Note: This story is more than a week old. Given how quickly the Covid-19 pandemic is evolving, we recommend that you read our latest coverage here.
Ten of Vermont’s 14 counties now have enough Covid-19 transmission where federal recommendations suggest universal indoor masking.
Chittenden County is one of five counties now considered “high transmission,” which is the most severe classification from the Centers for Disease Control and Prevention.
But walking around Church Street and downtown Burlington, most businesses aren’t asking all customers to mask up indoors.
Several business owners said that, without government mandates, recommendations are often confusing. They are considering varying factors to develop their own rules: How often they’re around children, whether their employees are vaccinated, how their competitors are responding.
“One of the things that was really helpful was when we were getting guidance from the state, and so it took decision-making on the part of the individual business owner out of the equation,” said Cathy Davis, president of the Lake Champlain Chamber. “If you’re going to require masks, that’s something you’ll have to enforce — or not. It leaves businesses and organizations in a sort of limbo.”
At Leunig’s Bistro on Church Street, the protocols have remained the same amid the most recent rise in cases. The restaurant asks customers and staff to wear a mask if they are unvaccinated, and runs on the honor system.
“I think it’s a good idea to start talking about masks again,” said Melissa Baldwin, Leunig’s general manager. She’s watching local case numbers and is wondering what to do in colder months, when it will become impossible to keep all the windows open.
“We’re definitely monitoring the situation and seeing what other restaurants are doing,” Baldwin said. “We want to be on par with what the rest of downtown is doing, too. We’re just kind of waiting to see.”
She acknowledged the burden mask enforcement can place on restaurant staff. She was promoted to general manager in March 2020, right as lockdowns started.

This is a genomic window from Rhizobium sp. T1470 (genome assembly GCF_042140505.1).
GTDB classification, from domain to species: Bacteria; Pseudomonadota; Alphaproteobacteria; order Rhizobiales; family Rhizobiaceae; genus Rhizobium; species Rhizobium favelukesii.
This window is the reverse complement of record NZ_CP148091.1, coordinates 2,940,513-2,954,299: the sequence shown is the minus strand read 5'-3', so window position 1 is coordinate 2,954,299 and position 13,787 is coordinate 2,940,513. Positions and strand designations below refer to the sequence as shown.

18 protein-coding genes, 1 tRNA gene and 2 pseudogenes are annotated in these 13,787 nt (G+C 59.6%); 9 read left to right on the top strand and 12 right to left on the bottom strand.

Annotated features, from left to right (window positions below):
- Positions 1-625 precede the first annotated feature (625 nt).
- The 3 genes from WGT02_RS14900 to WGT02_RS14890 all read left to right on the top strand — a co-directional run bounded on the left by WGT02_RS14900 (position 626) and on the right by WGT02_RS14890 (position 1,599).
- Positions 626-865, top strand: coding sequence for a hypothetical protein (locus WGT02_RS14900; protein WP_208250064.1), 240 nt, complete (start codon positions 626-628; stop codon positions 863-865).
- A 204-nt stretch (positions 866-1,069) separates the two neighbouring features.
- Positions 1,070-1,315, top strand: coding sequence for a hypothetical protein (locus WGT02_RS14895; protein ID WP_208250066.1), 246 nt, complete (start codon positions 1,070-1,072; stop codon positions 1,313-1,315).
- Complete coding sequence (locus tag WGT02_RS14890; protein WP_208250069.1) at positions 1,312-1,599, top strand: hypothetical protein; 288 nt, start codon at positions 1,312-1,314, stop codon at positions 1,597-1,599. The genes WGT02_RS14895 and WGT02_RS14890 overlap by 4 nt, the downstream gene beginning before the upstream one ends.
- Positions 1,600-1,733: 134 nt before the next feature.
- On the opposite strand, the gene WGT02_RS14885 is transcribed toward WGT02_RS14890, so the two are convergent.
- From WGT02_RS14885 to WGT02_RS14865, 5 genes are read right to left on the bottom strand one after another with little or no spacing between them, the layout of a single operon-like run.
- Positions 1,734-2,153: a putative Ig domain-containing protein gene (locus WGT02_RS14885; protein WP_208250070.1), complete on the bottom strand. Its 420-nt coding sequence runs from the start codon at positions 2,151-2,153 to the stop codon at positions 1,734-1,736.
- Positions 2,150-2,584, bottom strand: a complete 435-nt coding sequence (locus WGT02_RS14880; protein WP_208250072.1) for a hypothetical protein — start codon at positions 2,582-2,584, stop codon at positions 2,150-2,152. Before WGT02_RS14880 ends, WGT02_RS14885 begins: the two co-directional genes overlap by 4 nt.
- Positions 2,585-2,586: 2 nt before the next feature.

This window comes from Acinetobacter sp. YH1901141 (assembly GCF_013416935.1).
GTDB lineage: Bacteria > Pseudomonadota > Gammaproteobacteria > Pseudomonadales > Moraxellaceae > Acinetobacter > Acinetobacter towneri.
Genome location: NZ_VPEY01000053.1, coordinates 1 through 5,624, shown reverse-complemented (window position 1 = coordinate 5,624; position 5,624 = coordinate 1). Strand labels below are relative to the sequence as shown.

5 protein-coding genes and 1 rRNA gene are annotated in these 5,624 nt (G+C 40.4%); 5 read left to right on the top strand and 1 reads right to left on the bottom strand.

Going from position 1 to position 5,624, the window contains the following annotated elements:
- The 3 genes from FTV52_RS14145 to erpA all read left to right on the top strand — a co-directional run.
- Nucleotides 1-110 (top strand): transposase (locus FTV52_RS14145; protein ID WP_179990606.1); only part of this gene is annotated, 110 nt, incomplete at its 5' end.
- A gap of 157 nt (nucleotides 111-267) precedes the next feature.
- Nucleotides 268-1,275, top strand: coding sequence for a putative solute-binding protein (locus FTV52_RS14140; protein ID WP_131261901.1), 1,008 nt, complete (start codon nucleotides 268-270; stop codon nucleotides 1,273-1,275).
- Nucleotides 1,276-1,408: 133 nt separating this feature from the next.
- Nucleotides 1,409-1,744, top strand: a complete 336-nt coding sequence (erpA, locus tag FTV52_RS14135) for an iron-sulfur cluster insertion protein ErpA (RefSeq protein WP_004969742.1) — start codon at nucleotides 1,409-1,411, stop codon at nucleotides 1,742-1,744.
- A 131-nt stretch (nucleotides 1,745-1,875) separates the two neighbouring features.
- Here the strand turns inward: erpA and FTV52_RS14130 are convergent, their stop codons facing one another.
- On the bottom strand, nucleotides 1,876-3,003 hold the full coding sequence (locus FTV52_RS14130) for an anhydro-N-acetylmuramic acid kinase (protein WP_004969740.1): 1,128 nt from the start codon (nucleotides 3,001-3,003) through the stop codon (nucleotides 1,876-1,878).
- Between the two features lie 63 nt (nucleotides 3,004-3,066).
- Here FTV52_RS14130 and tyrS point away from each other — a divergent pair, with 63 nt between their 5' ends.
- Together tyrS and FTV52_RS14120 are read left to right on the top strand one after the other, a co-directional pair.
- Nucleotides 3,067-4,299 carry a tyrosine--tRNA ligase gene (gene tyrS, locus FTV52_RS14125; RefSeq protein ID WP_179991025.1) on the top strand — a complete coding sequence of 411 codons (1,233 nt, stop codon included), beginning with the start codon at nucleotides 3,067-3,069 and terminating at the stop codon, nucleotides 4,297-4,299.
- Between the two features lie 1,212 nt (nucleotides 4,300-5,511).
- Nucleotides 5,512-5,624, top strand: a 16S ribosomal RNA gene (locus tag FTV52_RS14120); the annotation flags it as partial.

Covid safety enforcement “is what we do now,” she said.
Worried about kids
Down the street from Leunig’s, Nowa Crosby reinstated universal masking last week at his shop, Randolin Music.
Crosby was planning to visit his grandchildren for the first time since the pandemic began, but worried about rising case numbers. Three of his grandchildren, ages 3, 9 and 11, are still not eligible to get vaccinated.
“I decided if I was going to go see them, and they’re gonna want to hug you, I need to be careful,” Crosby said.
Children are also front-of-mind for staff at Diversity Hair in Burlington. Both Jacqui Gibson, the owner, and Emily Foster, the stylist at the next station, are vaccinated. Foster says she feels safe at work, but worries about kids who come into the salon, including her 8-month-old son, who she sometimes brings to work with her.
Gibson is wrapping up renovations to the salon’s interior and has been thinking about what mask or vaccine policies she’ll implement when she welcomes back a larger volume of customers next week.
“I think I’m going to have them start showing proof [of vaccination], just because of the new variant,” Gibson said. “With being vaccinated, I don’t feel too scared. I just want to protect myself and others.”
Foster said mask requirements were never a source of conflict with customers during earlier mandates. If they decide to bring back a mask requirement soon, she doesn’t expect it to be an issue.
“We have really good relationships with our customers. There’s a lot of built-up mutual respect, and relationships,” Foster said. “So if we ask them to put a mask on, they’ll just do it.”
Across the street from the salon, the popular Burlington bar Three Needs recently decided to require proof of vaccination upon entry, as reported in Seven Days.
‘We lost an artist’
Just down the same street, Yankee Tattoo is taking a similar approach, and has for months. A sign on the glass storefront tells clients they must either show proof of vaccination, or wear a mask.
A printed-out obituary hangs beside these instructions.
Anthony Audy, who had been an artist at Yankee Tattoo for 15 years, died of Covid March 30, 2021. He was 44.
“We lost an artist to Covid, so for us it’s been pretty serious,” said Eric Henshaw, the shop’s co-owner.
Henshaw said now that all Yankee Tattoo employees are vaccinated, it feels safer to come to work. But the economic threat also looms.
The shop has only six employees. If just one person got sick, it would upend operations.
So for now, the mask and vaccine protocols are here to stay. Henshaw said Yankee Tattoo plans to hold a staff meeting later this week to discuss a mask requirement for vaccinated customers as well.
“I don’t feel unsafe, or anything like that,” he said. “I’m just worried about people’s state of mind, and my business.”
Sign up for our guide to the global coronavirus outbreak and its impact on Vermont, with latest developments delivered to your inbox.